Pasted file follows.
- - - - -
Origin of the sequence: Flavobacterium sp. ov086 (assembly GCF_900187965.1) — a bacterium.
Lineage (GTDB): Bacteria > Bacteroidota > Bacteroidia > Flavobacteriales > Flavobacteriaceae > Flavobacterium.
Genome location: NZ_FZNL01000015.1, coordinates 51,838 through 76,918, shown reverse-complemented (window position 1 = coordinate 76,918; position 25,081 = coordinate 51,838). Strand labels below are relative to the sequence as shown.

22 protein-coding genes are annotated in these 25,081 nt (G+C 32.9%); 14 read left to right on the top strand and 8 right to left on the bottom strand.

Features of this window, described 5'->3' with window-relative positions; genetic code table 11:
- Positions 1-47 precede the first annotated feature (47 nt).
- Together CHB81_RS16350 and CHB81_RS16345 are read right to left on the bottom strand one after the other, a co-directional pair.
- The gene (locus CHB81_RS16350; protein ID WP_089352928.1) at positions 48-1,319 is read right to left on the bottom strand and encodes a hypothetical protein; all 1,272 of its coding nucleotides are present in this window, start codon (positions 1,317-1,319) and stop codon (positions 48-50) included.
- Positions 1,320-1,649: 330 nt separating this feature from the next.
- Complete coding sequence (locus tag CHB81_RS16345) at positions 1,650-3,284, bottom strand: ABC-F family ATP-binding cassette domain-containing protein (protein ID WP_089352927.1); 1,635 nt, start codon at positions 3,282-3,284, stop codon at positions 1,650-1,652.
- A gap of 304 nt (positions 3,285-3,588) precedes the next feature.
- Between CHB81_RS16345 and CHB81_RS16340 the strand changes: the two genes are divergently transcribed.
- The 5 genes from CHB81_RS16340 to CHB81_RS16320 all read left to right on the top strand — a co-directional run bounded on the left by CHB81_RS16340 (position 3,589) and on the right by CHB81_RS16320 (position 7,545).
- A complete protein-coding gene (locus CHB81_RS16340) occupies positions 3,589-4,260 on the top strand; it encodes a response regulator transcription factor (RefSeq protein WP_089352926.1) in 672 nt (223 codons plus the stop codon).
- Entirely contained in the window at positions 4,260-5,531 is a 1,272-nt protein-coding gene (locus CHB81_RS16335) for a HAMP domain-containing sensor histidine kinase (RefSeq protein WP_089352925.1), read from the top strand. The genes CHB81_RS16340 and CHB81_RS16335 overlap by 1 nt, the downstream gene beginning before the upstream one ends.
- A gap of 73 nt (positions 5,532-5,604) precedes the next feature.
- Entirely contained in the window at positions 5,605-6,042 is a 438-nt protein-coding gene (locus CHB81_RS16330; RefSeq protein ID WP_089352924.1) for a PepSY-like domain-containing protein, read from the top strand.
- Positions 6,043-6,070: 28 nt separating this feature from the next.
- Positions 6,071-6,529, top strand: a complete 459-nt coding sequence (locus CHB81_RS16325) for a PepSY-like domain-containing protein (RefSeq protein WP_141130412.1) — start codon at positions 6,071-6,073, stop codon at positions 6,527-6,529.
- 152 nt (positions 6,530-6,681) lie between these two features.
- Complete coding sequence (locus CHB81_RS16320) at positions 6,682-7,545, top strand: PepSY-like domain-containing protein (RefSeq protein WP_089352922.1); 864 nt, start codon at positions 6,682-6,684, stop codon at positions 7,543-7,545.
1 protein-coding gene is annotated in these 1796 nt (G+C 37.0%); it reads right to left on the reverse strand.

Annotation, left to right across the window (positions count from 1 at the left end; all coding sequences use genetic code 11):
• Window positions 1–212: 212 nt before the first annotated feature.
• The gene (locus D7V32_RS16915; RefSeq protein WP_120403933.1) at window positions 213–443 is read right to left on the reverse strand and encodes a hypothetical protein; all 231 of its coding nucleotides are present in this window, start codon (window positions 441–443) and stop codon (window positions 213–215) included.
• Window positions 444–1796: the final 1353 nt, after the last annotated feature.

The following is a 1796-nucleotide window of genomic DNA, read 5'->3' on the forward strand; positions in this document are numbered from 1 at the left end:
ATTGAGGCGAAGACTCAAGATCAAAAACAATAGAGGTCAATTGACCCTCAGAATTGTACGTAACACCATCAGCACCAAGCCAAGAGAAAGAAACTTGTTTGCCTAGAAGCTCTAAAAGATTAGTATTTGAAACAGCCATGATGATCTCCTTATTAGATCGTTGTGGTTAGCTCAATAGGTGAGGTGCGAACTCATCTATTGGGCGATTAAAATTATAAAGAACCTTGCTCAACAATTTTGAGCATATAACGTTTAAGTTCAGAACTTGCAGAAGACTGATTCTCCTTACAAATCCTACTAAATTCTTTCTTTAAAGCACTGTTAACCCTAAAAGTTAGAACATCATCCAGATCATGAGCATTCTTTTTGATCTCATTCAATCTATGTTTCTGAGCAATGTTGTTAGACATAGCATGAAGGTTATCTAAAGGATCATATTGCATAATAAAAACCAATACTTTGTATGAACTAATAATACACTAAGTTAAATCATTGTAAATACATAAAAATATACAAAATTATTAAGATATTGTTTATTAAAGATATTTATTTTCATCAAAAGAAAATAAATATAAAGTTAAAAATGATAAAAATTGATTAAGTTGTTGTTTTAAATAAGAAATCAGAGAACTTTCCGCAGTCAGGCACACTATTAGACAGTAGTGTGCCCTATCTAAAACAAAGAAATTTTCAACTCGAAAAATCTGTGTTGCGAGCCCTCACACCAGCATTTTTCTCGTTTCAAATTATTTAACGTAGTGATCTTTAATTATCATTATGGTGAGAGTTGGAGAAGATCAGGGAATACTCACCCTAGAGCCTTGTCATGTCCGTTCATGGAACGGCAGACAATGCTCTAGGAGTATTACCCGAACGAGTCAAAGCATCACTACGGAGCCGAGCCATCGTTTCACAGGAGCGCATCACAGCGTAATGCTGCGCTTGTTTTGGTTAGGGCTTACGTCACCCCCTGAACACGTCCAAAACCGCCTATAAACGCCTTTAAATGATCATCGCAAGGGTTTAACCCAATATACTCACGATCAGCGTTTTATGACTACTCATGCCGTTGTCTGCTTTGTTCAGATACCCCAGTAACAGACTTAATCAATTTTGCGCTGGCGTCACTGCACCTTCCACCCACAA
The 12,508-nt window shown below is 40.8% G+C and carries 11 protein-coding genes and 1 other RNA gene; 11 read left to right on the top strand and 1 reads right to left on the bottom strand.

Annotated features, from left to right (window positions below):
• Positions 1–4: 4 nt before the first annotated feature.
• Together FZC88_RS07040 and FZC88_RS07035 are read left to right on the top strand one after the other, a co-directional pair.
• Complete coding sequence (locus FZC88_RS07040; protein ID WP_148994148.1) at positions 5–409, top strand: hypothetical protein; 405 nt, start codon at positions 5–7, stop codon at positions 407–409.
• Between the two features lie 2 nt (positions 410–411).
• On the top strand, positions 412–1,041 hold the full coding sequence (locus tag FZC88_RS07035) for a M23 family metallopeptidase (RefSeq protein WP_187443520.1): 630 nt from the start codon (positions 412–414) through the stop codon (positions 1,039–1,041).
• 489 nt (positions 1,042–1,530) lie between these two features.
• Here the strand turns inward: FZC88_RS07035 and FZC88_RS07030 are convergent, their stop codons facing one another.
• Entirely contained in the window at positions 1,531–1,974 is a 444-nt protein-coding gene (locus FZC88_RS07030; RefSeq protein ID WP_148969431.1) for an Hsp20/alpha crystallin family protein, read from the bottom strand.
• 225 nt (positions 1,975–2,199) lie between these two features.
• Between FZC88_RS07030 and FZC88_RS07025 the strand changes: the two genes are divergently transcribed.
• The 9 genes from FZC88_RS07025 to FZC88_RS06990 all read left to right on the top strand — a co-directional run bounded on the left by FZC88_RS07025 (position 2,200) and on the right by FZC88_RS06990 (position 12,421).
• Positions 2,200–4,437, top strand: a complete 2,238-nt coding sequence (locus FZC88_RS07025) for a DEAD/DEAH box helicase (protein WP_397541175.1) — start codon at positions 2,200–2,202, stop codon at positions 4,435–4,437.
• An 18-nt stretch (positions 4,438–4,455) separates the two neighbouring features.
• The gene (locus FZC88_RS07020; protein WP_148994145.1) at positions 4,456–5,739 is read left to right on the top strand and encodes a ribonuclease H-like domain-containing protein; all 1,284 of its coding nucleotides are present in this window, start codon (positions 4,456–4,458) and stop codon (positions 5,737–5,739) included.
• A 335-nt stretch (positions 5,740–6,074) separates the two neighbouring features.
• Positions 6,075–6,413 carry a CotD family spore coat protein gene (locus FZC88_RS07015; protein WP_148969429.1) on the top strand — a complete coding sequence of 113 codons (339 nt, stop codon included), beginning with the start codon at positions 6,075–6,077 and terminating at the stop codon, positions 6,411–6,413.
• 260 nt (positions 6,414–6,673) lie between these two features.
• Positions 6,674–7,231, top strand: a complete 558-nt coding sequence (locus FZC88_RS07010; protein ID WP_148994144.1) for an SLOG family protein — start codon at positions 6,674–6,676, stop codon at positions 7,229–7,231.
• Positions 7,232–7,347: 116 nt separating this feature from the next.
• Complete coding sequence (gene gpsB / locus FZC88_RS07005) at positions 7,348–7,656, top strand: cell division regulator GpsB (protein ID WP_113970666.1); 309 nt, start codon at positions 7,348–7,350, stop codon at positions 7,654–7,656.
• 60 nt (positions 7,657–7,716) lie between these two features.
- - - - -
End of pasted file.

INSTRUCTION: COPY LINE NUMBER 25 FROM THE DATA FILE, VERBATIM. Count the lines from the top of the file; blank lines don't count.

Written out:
• The gene (locus D7V32_RS16915; RefSeq protein WP_120403933.1) at window positions 213–443 is read right to left on the reverse strand and encodes a hypothetical protein; all 231 of its coding nucleotides are present in this window, start codon (window positions 441–443) and stop codon (window positions 213–215) included.